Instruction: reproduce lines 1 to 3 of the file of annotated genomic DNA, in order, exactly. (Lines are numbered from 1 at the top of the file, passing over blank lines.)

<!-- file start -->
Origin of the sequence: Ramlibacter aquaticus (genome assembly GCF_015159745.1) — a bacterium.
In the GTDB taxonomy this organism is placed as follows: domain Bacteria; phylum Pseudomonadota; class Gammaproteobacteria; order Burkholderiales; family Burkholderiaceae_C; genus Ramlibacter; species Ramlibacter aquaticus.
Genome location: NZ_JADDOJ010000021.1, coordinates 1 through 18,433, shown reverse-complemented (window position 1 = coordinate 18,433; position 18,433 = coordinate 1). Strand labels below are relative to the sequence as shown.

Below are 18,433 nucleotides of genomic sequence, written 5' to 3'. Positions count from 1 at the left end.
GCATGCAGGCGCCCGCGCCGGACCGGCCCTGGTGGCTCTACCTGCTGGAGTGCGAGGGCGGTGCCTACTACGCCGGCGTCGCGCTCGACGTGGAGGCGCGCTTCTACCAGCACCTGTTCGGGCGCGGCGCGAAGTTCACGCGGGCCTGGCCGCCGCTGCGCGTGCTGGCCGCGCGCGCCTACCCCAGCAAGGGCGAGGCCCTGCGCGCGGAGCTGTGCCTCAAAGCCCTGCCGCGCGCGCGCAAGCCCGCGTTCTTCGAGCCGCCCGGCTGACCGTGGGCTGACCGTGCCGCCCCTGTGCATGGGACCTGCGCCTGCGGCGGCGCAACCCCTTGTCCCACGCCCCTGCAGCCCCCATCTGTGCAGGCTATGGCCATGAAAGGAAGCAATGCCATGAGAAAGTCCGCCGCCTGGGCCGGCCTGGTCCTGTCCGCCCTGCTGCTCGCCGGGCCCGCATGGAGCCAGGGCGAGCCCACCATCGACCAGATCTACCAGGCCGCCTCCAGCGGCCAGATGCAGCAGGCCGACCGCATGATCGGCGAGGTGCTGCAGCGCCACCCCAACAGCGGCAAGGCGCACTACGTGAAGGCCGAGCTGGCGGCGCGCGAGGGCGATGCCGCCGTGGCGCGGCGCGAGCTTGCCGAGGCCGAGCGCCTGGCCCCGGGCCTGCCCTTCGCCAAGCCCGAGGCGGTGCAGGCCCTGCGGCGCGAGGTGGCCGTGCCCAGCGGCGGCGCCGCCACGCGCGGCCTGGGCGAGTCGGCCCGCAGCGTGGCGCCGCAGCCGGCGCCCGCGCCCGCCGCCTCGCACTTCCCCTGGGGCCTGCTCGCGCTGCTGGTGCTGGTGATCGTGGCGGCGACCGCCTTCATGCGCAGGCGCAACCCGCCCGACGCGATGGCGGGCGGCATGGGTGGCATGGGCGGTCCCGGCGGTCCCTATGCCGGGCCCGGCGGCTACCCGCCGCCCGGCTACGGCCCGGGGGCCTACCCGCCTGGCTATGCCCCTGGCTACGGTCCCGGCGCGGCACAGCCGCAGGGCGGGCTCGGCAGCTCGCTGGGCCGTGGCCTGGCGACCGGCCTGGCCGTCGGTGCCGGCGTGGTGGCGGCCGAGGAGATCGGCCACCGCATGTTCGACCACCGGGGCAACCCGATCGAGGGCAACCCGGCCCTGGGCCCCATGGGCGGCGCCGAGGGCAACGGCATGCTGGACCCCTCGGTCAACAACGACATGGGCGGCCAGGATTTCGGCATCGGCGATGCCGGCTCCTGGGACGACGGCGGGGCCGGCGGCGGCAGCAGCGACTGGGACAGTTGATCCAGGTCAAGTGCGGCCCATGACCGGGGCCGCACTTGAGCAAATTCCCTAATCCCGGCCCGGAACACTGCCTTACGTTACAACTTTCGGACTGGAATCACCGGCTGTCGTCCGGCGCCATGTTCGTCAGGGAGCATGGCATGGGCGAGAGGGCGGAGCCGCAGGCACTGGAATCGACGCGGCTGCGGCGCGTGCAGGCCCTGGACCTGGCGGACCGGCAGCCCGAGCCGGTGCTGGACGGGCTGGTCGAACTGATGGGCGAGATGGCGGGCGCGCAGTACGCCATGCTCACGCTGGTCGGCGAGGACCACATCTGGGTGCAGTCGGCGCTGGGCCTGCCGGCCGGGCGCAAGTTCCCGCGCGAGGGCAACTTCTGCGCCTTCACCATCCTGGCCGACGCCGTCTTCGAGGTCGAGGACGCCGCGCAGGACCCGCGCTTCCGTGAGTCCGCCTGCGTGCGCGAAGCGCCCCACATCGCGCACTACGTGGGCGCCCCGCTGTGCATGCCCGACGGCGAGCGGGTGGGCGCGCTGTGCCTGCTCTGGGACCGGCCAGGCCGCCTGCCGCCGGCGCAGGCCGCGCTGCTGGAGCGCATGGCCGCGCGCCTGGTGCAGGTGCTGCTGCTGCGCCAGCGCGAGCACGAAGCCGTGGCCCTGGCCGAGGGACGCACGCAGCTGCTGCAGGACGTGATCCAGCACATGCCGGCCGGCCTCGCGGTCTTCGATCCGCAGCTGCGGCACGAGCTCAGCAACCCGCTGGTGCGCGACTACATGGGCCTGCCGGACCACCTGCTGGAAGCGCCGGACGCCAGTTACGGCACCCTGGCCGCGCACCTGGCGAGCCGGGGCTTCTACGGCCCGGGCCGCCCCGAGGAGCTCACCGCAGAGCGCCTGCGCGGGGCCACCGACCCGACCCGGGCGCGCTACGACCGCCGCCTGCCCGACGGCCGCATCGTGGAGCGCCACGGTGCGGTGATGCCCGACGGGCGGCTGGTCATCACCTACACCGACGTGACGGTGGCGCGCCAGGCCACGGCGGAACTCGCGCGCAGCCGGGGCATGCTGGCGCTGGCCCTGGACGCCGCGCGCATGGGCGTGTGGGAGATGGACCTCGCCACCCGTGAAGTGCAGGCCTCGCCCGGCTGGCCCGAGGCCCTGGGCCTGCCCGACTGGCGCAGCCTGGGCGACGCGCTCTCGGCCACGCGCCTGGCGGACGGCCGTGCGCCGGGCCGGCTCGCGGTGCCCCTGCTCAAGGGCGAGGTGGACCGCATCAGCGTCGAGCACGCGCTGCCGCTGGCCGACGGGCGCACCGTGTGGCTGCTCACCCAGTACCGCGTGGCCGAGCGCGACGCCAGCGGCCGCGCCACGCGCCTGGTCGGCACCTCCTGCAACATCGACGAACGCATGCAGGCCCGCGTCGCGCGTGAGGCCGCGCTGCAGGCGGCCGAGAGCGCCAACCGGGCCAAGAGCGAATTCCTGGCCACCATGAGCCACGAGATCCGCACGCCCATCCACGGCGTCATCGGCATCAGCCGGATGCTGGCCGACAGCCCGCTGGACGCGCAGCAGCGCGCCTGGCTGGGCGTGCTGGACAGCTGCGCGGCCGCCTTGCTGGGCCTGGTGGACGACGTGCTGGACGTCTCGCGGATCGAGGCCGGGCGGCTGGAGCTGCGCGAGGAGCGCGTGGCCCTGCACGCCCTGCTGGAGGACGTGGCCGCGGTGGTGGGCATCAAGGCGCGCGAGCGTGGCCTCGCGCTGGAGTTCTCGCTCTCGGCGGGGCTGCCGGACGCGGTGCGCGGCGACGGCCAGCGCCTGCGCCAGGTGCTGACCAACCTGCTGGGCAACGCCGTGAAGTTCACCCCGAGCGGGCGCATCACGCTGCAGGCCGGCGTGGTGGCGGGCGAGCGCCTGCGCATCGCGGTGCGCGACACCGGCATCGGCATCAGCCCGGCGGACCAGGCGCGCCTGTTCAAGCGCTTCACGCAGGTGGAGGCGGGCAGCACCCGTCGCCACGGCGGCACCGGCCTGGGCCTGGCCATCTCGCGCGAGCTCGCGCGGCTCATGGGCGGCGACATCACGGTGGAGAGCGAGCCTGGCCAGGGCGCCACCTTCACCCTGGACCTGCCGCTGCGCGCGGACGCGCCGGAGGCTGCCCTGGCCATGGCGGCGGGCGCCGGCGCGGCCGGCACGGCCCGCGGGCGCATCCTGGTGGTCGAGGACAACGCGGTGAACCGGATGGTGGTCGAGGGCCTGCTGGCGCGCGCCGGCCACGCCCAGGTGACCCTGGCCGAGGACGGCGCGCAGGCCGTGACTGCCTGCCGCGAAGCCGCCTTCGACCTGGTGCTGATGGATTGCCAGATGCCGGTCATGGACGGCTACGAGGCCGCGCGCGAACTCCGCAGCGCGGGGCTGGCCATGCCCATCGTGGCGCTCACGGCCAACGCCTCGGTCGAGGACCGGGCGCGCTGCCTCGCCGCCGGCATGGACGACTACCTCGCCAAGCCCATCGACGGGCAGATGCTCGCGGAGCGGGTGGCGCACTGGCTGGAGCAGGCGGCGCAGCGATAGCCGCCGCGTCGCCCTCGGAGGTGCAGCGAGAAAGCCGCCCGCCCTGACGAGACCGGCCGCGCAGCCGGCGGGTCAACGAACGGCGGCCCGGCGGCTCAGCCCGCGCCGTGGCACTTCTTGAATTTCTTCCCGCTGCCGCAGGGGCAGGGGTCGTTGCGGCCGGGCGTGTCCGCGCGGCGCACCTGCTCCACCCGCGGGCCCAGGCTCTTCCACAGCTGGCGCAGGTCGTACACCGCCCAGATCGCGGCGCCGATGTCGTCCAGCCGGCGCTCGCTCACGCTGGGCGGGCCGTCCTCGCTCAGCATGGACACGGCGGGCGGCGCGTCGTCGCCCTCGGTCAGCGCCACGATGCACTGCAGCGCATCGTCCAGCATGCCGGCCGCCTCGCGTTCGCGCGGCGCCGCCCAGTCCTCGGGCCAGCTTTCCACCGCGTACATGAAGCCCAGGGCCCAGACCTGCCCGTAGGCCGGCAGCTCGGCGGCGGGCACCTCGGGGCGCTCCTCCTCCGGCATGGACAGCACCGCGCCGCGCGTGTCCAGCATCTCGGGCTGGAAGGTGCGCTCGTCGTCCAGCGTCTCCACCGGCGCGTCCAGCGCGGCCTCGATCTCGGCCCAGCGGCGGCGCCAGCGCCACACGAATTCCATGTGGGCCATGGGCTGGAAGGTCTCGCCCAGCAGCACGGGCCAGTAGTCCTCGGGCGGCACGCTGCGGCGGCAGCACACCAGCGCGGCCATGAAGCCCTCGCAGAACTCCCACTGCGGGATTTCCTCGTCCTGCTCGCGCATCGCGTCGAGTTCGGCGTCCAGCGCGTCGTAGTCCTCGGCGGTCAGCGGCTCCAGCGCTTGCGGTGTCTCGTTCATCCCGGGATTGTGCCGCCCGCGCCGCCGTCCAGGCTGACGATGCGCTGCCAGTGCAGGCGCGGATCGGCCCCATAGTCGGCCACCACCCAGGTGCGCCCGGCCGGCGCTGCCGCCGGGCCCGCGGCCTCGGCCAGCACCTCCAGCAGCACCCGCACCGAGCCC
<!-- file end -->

Origin of the sequence: Ramlibacter aquaticus (genome assembly GCF_015159745.1) — a bacterium.
In the GTDB taxonomy this organism is placed as follows: domain Bacteria; phylum Pseudomonadota; class Gammaproteobacteria; order Burkholderiales; family Burkholderiaceae_C; genus Ramlibacter; species Ramlibacter aquaticus.
Genome location: NZ_JADDOJ010000021.1, coordinates 1 through 18,433, shown reverse-complemented (window position 1 = coordinate 18,433; position 18,433 = coordinate 1). Strand labels below are relative to the sequence as shown.